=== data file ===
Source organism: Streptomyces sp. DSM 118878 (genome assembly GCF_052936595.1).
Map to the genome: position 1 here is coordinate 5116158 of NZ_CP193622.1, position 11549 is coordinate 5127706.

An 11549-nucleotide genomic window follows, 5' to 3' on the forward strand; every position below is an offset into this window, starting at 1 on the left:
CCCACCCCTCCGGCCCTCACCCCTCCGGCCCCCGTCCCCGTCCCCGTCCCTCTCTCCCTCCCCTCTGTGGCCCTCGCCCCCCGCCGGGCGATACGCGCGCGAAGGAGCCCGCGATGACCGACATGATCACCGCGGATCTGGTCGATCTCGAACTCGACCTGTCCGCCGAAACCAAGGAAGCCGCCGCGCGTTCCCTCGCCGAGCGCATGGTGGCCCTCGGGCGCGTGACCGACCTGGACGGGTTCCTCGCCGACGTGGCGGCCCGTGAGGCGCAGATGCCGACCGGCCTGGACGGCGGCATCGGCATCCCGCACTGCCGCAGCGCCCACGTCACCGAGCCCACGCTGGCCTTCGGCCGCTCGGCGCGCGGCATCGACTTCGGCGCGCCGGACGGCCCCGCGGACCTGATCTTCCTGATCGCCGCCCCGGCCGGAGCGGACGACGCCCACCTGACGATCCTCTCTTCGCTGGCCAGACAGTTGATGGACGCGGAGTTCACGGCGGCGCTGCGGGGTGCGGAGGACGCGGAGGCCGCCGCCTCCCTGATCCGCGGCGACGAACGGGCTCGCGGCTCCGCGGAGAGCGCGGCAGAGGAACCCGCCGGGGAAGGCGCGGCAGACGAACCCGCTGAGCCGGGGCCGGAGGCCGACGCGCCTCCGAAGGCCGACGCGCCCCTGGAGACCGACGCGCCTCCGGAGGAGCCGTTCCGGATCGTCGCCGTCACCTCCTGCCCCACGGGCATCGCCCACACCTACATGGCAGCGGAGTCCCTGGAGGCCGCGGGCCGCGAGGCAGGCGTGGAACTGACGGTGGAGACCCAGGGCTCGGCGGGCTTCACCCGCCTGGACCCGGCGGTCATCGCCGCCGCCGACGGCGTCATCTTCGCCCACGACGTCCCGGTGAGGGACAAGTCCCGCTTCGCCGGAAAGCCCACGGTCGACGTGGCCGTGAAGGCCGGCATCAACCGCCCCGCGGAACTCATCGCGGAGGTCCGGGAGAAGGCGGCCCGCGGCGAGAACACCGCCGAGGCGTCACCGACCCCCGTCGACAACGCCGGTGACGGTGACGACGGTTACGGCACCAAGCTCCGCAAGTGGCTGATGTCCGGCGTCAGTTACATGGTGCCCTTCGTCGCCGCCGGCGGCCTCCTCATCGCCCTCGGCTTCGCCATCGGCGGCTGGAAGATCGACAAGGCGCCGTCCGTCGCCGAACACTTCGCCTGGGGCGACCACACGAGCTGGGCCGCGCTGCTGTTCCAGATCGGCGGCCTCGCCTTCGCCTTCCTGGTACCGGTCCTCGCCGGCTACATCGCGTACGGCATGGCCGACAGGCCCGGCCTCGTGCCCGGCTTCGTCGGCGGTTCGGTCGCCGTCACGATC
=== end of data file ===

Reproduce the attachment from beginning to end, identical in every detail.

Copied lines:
Source organism: Streptomyces sp. DSM 118878 (genome assembly GCF_052936595.1).
Map to the genome: position 1 here is coordinate 5116158 of NZ_CP193622.1, position 11549 is coordinate 5127706.

An 11549-nucleotide genomic window follows, 5' to 3' on the forward strand; every position below is an offset into this window, starting at 1 on the left:
CCCACCCCTCCGGCCCTCACCCCTCCGGCCCCCGTCCCCGTCCCCGTCCCTCTCTCCCTCCCCTCTGTGGCCCTCGCCCCCCGCCGGGCGATACGCGCGCGAAGGAGCCCGCGATGACCGACATGATCACCGCGGATCTGGTCGATCTCGAACTCGACCTGTCCGCCGAAACCAAGGAAGCCGCCGCGCGTTCCCTCGCCGAGCGCATGGTGGCCCTCGGGCGCGTGACCGACCTGGACGGGTTCCTCGCCGACGTGGCGGCCCGTGAGGCGCAGATGCCGACCGGCCTGGACGGCGGCATCGGCATCCCGCACTGCCGCAGCGCCCACGTCACCGAGCCCACGCTGGCCTTCGGCCGCTCGGCGCGCGGCATCGACTTCGGCGCGCCGGACGGCCCCGCGGACCTGATCTTCCTGATCGCCGCCCCGGCCGGAGCGGACGACGCCCACCTGACGATCCTCTCTTCGCTGGCCAGACAGTTGATGGACGCGGAGTTCACGGCGGCGCTGCGGGGTGCGGAGGACGCGGAGGCCGCCGCCTCCCTGATCCGCGGCGACGAACGGGCTCGCGGCTCCGCGGAGAGCGCGGCAGAGGAACCCGCCGGGGAAGGCGCGGCAGACGAACCCGCTGAGCCGGGGCCGGAGGCCGACGCGCCTCCGAAGGCCGACGCGCCCCTGGAGACCGACGCGCCTCCGGAGGAGCCGTTCCGGATCGTCGCCGTCACCTCCTGCCCCACGGGCATCGCCCACACCTACATGGCAGCGGAGTCCCTGGAGGCCGCGGGCCGCGAGGCAGGCGTGGAACTGACGGTGGAGACCCAGGGCTCGGCGGGCTTCACCCGCCTGGACCCGGCGGTCATCGCCGCCGCCGACGGCGTCATCTTCGCCCACGACGTCCCGGTGAGGGACAAGTCCCGCTTCGCCGGAAAGCCCACGGTCGACGTGGCCGTGAAGGCCGGCATCAACCGCCCCGCGGAACTCATCGCGGAGGTCCGGGAGAAGGCGGCCCGCGGCGAGAACACCGCCGAGGCGTCACCGACCCCCGTCGACAACGCCGGTGACGGTGACGACGGTTACGGCACCAAGCTCCGCAAGTGGCTGATGTCCGGCGTCAGTTACATGGTGCCCTTCGTCGCCGCCGGCGGCCTCCTCATCGCCCTCGGCTTCGCCATCGGCGGCTGGAAGATCGACAAGGCGCCGTCCGTCGCCGAACACTTCGCCTGGGGCGACCACACGAGCTGGGCCGCGCTGCTGTTCCAGATCGGCGGCCTCGCCTTCGCCTTCCTGGTACCGGTCCTCGCCGGCTACATCGCGTACGGCATGGCCGACAGGCCCGGCCTCGTGCCCGGCTTCGTCGGCGGTTCGGTCGCCGTCACGATC